The Willistonian, Est. 1881

Day of Silence Resonates Loudly, Proudly

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On Thursday, April 26, the Williston community participated in the Day of Silence, a national event to bring awareness to the silencing effects of anti-LGBTQ name-calling, bullying, and harassment in schools.

With the guidance of Ms. Davey and the support of the whole school, Williston’s Gay Straight Alliance (GSA) hosted a series of activities to help make the Day of Silence a truly powerful experience for our community.

Throughout the week, GSA held a Pride-shirt sale, handed out sheets for students to fill out their reasons for “breaking the silence,” and registered students who chose to remain silent on the actual day. On Wednesday, April 25, GSA also hosted a special CID storytelling event in the Dodge Room featuring six speakers, including LGBTQIA+ members and allies.

It was the second year Williston participated in Day of Silence. Davey said: “I left Williston for one year, and the school I left to go to did an outstanding job running their Day of Silence; it was remarkable and so powerful. So when I came back and became the Director of Diversity here, I said we needed to do something, as well.”

“I believe it was the way for the community to come together under this huge umbrella,” she added. “I thought about CID, which is the Culture Identity Discussions. Why not combine the two things together? We could have a story-sharing event to lead up to the Day of Silence to give it a bit more meaning. Those shared stories helped people build a positive connections to LGBTQ communities and their lifestyles. ”

This year, five students and one faculty member spoke at the event. Rebecca Chace, one of the dining hall staff, shared a story about her family dynamics, while seniors Marielle McHale, Madison Fulcher-Melendy, Lizzie Cuevas, and Lydia Pollard all shared stories unique to their experiences.

Davey noted that there were about 60 people in attendance at this year’s CID, while last year there were only about 20.

“The speakers last year were mostly faculty, while this year were mostly students, which I think was really powerful. We are also gaining more male participation,” she said.

At the event, Lydia spoke about her experiences being an ally for the LGBTQ community. She said, “I chose to participate in CID because I believe it is my responsibility as a cis, straight, white woman to stand up for people who don’t enjoy the convenience of being labelled ‘normal.'”

She continued: “As I said in my talk, my job is easy. I do this in the hopes that it could make a member of the LGBTQ+ community’s life just a tad easier. I want people to know I won’t judge, ridicule, or turn my back on them and they are always welcome to seek me out for advice, friendship, and/or just someone to talk to.”

Davey felt Lydia’s speech had far-reaching reverberations. “You just have to be kind,” Davey said. “You just have to be a good listener. You have to be open to people who are different from you. I think that message resonates with many people. When someone stands up and shows how easy it is to be an ally, I think that really sticks with people.”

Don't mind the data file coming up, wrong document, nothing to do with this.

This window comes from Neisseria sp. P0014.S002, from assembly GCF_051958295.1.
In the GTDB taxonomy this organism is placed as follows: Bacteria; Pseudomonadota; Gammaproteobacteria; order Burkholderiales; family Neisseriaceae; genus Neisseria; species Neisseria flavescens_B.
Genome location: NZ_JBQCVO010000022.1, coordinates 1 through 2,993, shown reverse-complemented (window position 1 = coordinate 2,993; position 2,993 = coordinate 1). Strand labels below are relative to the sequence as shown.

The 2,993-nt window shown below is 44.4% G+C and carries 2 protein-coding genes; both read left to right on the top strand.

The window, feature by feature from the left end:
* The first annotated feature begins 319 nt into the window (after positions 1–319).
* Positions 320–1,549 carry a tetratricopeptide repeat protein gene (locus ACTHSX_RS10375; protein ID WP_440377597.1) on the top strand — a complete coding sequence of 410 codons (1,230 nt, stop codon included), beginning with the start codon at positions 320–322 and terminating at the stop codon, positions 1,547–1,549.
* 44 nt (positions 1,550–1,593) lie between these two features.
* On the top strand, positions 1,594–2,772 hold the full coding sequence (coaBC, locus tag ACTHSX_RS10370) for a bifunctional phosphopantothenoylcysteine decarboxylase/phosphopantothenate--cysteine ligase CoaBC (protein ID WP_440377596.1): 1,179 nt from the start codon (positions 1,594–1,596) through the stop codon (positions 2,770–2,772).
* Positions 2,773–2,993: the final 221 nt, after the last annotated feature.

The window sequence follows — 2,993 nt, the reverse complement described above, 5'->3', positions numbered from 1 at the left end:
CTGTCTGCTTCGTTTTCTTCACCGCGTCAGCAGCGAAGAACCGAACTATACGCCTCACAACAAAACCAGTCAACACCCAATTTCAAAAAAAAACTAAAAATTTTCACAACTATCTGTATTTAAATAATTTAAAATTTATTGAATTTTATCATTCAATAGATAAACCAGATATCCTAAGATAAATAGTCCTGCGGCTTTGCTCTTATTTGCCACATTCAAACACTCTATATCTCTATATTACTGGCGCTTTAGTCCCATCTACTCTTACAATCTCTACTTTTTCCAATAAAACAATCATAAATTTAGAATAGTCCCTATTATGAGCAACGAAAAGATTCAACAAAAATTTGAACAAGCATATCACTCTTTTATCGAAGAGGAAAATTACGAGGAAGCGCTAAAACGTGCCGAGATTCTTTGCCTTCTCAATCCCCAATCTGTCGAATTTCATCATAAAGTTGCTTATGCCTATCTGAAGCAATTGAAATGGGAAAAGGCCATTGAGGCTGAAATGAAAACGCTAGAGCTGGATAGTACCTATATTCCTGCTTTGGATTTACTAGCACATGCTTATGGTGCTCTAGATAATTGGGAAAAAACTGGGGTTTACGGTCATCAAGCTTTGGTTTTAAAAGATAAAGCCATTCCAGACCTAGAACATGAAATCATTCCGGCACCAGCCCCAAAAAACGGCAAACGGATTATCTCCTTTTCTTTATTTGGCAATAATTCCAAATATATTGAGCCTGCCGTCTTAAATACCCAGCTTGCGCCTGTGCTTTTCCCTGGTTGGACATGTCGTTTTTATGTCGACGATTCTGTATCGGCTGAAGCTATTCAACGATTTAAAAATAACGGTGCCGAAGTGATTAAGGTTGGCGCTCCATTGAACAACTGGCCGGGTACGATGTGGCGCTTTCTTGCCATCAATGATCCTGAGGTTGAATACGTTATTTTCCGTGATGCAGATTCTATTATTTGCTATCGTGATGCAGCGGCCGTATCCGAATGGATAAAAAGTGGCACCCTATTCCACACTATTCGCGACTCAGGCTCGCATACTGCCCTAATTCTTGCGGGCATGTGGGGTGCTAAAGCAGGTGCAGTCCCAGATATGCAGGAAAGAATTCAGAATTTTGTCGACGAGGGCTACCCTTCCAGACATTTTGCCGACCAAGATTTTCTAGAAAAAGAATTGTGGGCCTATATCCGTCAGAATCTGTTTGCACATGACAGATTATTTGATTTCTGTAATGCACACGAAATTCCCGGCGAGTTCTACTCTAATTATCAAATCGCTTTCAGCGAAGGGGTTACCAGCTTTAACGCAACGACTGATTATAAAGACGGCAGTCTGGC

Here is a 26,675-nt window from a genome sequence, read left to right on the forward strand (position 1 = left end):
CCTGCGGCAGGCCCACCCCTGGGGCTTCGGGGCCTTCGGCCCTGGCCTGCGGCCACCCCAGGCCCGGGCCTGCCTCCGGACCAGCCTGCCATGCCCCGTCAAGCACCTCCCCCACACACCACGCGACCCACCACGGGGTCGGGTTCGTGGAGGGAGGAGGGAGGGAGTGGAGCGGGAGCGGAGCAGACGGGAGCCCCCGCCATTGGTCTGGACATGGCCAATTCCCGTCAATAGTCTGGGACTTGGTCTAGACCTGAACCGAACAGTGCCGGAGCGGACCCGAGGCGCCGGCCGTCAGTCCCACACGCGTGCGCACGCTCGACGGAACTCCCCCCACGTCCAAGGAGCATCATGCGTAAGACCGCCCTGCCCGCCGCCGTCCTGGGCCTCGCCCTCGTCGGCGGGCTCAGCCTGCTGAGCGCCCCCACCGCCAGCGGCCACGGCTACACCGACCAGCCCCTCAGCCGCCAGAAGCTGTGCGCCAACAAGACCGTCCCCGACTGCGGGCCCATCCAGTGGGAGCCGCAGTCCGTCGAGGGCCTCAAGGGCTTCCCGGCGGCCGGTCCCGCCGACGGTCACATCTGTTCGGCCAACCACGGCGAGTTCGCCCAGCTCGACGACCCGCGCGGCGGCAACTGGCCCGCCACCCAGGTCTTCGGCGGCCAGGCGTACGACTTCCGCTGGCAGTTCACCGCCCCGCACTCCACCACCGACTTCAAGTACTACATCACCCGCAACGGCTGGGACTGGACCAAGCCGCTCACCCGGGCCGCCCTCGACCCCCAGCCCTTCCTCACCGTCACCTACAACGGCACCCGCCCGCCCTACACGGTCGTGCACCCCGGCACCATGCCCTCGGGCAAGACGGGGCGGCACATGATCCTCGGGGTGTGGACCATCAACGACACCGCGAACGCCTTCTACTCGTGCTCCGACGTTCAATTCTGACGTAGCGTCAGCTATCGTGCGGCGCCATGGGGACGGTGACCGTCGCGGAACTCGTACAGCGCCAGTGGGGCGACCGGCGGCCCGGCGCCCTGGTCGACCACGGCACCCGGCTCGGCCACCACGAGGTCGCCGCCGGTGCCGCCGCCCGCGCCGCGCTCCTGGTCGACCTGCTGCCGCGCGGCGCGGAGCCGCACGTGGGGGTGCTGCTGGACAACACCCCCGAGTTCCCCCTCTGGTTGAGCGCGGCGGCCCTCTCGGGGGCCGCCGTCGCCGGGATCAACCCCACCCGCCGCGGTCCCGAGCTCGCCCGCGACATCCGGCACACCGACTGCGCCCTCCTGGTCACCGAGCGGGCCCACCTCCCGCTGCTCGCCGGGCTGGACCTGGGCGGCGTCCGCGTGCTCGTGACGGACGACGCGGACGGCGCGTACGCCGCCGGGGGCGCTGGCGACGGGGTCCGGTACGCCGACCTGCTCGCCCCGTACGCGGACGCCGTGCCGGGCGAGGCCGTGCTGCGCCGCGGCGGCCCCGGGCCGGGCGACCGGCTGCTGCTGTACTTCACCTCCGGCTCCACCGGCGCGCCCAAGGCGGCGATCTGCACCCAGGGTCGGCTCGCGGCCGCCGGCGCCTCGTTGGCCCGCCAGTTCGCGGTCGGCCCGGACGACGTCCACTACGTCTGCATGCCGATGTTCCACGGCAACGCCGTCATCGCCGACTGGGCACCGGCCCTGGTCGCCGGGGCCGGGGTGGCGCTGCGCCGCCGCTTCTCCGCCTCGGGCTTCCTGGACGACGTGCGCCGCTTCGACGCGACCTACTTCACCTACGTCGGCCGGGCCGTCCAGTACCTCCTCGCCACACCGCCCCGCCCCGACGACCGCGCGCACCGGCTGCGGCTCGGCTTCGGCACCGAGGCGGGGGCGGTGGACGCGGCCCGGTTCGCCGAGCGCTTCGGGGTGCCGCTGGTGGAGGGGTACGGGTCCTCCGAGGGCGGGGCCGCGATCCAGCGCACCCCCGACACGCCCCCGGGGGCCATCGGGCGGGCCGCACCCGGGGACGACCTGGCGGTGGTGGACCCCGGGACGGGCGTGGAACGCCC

Besides the story-sharing part, other activities for Day of Silence garnered warm support from the community. More than 100 students and faculty members filled out the signs stating their reasons for breaking the silence, which were then put up on the dining hall’s windows.

Many students decided to keep silent on Thursday, April 26, which symbolized the silenced LGBTQ+ community and aimed to make more people become aware of the significance of different voices.

Junior Glede Wang is the President of GSA and also participated in the “silence movement.”

“Day of Silence is not easy,” Glede said. “Keeping silent caused a lot of trouble. I had to type in my phone to order my omelet in the morning; I wasn’t able to say thank you when someone kept the door for me; I had to refrain myself from sharing funny stories with my friends.”

Glede, however, was determined to participate regardless of all the inconvenience. “I know what we do is worthy. 82% of LGBTQ youth experienced bullying, while at least 61% never dare to report it to school,” she said.

“For me, participating in Day of Silence is showing instead of saying ‘I stand with you,'” she said. “Action speaks louder than words. My message through silence is that I will give unconditional support to those who are in need to be brave and to break the silence. Day of Silence is for everyone to be reminded of how awful it will be if we loses all those wonderful voices in our campus.”

At the end of the school day on Thursday, many students circled around the lion on the quad to show their support. The gathering, Davey said, was “bigger, louder, greater” than last year. “It was a powerful moment. And I think it was my favorite moment of the day when we all linked hands and broke that silence together.”

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